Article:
Alzheimer’s Prevention: 5 Tips to Reduce the Risk in Seniors

November is National Alzheimer’s Disease Awareness Month. Alzheimer’s is a progressive form of dementia that destroys memory and thinking skills, and eventually the ability to carry out the simplest tasks. The disease typically manifests itself through memory loss, impaired thinking abilities, and changes in personality; sometimes leading patients to become entirely dependent on caregivers or family members.  It can be caused by a range of factors – genetic predisposition, past head trauma, vascular conditions such as heart disease and high blood pressure, environmental factors and more.  

According to the World Health Organization (WHO), around 55 million people worldwide are living with Alzheimer’s and there are nearly 10 million new cases every year. Approximately 6 million Americans have Alzheimer’s. As the proportion of older people in the population is increasing in nearly every country, this number is expected to rise to 78 million in 2030 and 139 million in 2050. With no cure for the disease yet, prevention and early detection is key to intervention.

Because the exact cause of Alzheimer’s disease is still unknown, there’s no certain way to prevent the condition – but a healthy lifestyle can help reduce the likelihood of developing the progressive illness.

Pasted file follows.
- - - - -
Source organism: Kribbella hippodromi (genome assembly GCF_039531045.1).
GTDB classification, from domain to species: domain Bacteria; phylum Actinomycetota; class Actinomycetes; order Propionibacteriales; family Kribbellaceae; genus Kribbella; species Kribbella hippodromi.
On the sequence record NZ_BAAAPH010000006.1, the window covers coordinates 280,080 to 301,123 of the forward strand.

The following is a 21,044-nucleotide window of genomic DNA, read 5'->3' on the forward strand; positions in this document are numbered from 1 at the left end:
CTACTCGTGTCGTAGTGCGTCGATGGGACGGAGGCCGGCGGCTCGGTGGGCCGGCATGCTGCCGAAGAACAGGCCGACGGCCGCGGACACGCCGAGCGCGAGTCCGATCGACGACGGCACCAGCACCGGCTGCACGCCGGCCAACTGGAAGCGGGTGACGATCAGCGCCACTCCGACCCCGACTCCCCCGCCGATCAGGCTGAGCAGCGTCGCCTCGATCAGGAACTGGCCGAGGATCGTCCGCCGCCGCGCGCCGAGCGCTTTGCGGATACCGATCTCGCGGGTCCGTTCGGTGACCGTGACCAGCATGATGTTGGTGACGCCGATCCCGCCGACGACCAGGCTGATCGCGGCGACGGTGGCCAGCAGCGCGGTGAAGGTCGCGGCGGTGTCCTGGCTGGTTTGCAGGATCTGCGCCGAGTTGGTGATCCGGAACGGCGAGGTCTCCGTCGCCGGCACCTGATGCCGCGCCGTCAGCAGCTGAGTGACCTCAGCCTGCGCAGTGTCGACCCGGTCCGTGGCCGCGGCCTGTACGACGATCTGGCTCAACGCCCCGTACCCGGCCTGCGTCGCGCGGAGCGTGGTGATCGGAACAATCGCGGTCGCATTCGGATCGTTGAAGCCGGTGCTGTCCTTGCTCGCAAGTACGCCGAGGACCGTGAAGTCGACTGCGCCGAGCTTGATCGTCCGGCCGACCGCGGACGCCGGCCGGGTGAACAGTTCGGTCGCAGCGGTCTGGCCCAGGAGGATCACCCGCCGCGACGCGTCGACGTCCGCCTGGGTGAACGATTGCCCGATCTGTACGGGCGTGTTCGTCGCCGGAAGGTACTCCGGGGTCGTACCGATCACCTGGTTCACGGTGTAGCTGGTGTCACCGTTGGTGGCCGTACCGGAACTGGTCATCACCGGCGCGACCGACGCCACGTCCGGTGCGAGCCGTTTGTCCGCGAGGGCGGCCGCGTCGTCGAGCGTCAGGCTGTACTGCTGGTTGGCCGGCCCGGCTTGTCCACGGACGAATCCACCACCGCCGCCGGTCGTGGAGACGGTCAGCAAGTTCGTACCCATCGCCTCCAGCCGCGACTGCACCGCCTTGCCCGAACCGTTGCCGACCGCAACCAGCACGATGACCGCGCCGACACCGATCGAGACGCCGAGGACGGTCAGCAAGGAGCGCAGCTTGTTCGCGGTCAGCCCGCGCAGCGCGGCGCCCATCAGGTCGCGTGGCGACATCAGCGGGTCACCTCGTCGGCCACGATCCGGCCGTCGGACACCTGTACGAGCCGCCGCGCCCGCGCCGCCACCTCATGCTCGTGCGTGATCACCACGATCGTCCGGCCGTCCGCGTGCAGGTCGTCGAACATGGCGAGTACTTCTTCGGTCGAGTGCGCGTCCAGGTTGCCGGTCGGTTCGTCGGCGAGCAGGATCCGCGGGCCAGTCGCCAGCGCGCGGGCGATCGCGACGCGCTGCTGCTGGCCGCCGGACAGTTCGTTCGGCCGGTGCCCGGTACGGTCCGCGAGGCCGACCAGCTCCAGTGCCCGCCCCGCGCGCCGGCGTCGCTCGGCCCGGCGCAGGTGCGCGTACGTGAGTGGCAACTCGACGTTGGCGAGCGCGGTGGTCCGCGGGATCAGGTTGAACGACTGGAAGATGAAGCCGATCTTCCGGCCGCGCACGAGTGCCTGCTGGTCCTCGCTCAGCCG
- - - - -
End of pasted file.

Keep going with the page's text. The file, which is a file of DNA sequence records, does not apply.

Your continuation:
Here are 5 tips to reduce your risk of Alzheimer’s disease:

Eat a healthy, balanced diet

A healthy, balanced diet is essential to preventing Alzheimer’s disease. Eating plenty of fresh fruits and vegetables, whole grains, and lean protein can help keep your mind sharp as you age.

Stop Smoking

Quit smoking now to help prevent Alzheimer’s disease later. Smoking is one of the biggest risk factors for developing Alzheimer’s, so giving up cigarettes can significantly lower your chances of getting the disease. Call the free Quitline to get help: 1-800-QUIT-NOW (1-800-784-8669).

Reduce alcohol consumption

Studies suggest that heavy alcohol use early in life is associated with increased risk for Alzheimer’s disease. A recent study by The Alzheimer’s Organization found that moderate alcohol use was linked to a slight decrease in Alzheimer’s and regular over-consumption increased the risk of developing the disease by 300%. The study also found that alcohol was the largest non-genetic risk factor for dementia and Alzheimer’s.

Exercise Regularly

Regular physical activity is one of the best things you can do prevent Alzheimer’s disease and other forms of dementia. Just a few minutes of moderate activity each day can help to keep your brain healthy and reduce your risk of cognitive decline.

Control vascular risk factors

Millions of Americans live with vascular conditions such as high blood pressure, high cholesterol, and diabetes. Visit your physician regularly to review your vascular health and take the necessary precautions and measures to lower your risk for heart disease and stroke.

Do you or someone you love have Alzheimer’s or other form of dementia? Critical illness insurance could help you cover expenses. These plans come at a relatively low cost and can help you weather a crisis without draining your savings. Learn more here.

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